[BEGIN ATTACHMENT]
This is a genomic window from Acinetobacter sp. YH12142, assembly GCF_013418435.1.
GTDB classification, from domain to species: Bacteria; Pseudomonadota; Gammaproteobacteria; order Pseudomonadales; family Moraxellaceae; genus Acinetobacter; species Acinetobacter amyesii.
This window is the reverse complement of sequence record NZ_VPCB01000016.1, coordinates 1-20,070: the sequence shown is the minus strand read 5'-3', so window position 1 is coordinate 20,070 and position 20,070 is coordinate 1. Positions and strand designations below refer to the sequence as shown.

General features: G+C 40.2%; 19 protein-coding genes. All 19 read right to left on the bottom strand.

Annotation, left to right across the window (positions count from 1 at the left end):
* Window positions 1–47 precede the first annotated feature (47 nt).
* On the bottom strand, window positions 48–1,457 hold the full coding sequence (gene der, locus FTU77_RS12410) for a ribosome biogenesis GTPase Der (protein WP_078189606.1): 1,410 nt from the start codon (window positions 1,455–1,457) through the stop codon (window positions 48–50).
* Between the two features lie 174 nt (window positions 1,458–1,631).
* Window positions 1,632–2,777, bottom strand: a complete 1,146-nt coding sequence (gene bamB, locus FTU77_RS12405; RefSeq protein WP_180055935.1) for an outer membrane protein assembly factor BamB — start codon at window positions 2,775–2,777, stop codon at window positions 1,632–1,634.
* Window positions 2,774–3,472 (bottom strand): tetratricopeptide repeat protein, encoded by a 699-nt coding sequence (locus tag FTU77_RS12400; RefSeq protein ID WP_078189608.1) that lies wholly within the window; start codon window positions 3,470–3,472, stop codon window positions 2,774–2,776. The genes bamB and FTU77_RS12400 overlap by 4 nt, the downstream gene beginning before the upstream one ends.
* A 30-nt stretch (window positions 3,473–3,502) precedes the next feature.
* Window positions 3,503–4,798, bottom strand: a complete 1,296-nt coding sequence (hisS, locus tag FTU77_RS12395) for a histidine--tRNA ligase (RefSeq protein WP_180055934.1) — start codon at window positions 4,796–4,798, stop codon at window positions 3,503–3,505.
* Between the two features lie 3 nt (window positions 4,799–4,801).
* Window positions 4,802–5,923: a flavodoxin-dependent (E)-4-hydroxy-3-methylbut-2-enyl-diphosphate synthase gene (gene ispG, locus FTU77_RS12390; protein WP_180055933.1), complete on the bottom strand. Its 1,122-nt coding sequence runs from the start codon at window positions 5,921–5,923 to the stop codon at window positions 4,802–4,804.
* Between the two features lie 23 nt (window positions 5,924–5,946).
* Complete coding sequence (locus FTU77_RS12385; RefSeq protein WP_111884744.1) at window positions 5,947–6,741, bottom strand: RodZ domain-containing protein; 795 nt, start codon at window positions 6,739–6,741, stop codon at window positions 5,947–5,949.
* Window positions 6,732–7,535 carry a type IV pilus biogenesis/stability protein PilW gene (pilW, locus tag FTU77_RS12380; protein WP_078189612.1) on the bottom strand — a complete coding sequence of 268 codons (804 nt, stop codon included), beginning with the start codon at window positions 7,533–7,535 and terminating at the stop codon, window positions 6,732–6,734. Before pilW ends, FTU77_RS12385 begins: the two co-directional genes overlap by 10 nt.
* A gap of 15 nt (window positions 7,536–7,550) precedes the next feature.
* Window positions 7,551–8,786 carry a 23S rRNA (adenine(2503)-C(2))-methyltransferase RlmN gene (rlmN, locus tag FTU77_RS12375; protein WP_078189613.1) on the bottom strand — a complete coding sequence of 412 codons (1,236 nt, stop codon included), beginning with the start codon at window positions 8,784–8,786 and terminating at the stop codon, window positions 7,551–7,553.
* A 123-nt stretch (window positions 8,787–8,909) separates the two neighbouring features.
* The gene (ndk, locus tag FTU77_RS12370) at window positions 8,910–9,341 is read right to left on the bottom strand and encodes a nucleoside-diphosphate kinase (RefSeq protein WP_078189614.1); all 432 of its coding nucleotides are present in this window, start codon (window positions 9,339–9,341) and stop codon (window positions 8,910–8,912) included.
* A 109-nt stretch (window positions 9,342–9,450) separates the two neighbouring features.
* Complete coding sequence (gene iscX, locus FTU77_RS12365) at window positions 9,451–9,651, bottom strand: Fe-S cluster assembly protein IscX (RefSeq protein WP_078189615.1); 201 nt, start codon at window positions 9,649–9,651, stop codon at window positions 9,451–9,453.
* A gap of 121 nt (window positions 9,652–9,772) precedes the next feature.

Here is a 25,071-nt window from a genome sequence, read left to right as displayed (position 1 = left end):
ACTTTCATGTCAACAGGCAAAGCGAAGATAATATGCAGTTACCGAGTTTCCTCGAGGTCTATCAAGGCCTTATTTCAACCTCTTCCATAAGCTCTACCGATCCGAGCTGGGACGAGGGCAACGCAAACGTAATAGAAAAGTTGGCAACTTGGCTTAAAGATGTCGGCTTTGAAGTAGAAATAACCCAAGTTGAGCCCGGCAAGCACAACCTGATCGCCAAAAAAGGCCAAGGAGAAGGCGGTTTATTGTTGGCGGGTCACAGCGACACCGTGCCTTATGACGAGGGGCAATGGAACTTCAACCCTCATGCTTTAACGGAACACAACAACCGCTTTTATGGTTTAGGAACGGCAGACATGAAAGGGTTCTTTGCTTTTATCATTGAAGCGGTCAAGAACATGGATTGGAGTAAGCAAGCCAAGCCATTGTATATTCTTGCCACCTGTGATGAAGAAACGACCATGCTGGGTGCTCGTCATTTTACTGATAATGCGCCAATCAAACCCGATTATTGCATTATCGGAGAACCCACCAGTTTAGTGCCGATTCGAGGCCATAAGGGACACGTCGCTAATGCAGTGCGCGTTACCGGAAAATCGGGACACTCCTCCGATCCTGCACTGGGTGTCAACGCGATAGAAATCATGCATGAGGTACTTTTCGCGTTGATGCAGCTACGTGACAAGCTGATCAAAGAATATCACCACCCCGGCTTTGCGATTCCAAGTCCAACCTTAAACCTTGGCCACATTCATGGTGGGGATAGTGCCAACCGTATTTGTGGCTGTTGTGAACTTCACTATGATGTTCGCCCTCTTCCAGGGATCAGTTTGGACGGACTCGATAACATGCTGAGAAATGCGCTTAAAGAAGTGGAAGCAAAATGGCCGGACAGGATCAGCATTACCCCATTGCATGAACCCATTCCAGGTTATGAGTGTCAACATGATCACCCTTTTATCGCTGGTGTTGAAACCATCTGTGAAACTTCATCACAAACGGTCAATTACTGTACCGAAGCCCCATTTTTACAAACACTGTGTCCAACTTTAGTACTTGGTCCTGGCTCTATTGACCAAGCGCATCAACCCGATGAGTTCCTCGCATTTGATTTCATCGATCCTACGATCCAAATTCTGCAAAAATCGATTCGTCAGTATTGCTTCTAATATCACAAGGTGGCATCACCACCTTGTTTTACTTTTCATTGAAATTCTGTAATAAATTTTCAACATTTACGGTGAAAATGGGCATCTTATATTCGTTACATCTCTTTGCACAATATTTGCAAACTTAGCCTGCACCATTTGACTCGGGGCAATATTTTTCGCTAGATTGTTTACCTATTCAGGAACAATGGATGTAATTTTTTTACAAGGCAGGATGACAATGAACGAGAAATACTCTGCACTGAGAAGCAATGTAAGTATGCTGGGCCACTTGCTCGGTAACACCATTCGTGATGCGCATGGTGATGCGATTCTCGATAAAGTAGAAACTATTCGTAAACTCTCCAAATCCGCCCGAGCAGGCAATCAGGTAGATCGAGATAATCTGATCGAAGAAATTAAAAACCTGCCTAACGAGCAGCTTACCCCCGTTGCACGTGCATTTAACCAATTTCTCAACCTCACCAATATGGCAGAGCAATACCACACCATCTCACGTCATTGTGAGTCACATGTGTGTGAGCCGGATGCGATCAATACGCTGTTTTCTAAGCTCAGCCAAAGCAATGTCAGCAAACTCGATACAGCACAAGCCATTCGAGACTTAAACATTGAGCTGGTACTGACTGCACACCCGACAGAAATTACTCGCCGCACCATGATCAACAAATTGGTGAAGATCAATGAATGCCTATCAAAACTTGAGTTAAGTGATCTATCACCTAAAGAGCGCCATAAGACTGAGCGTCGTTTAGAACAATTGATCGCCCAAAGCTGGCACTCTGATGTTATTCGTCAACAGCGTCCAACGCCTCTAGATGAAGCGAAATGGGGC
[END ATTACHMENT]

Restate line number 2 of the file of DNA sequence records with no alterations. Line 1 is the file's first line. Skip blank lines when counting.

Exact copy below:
GTDB classification, from domain to species: Bacteria; Pseudomonadota; Gammaproteobacteria; order Pseudomonadales; family Moraxellaceae; genus Acinetobacter; species Acinetobacter amyesii.